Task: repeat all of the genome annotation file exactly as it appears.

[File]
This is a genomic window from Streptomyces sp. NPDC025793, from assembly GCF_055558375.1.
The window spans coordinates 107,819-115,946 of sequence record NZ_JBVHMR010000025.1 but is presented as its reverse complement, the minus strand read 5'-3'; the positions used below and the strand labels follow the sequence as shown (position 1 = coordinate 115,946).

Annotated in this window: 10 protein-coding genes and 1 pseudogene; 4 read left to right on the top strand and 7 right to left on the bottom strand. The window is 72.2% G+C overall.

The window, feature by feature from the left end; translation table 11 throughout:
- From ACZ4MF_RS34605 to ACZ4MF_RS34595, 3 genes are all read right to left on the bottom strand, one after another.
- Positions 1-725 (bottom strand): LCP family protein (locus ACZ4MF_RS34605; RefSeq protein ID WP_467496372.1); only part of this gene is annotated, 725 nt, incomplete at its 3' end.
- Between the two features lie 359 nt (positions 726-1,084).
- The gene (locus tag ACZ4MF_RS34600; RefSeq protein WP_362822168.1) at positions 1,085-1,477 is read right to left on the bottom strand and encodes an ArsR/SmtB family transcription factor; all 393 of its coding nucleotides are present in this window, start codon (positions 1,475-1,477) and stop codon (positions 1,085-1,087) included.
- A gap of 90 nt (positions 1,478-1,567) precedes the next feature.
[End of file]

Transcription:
This is a genomic window from Streptomyces sp. NPDC025793, from assembly GCF_055558375.1.
The window spans coordinates 107,819-115,946 of sequence record NZ_JBVHMR010000025.1 but is presented as its reverse complement, the minus strand read 5'-3'; the positions used below and the strand labels follow the sequence as shown (position 1 = coordinate 115,946).

Annotated in this window: 10 protein-coding genes and 1 pseudogene; 4 read left to right on the top strand and 7 right to left on the bottom strand. The window is 72.2% G+C overall.

The window, feature by feature from the left end; translation table 11 throughout:
- From ACZ4MF_RS34605 to ACZ4MF_RS34595, 3 genes are all read right to left on the bottom strand, one after another.
- Positions 1-725 (bottom strand): LCP family protein (locus ACZ4MF_RS34605; RefSeq protein ID WP_467496372.1); only part of this gene is annotated, 725 nt, incomplete at its 3' end.
- Between the two features lie 359 nt (positions 726-1,084).
- The gene (locus tag ACZ4MF_RS34600; RefSeq protein WP_362822168.1) at positions 1,085-1,477 is read right to left on the bottom strand and encodes an ArsR/SmtB family transcription factor; all 393 of its coding nucleotides are present in this window, start codon (positions 1,475-1,477) and stop codon (positions 1,085-1,087) included.
- A gap of 90 nt (positions 1,478-1,567) precedes the next feature.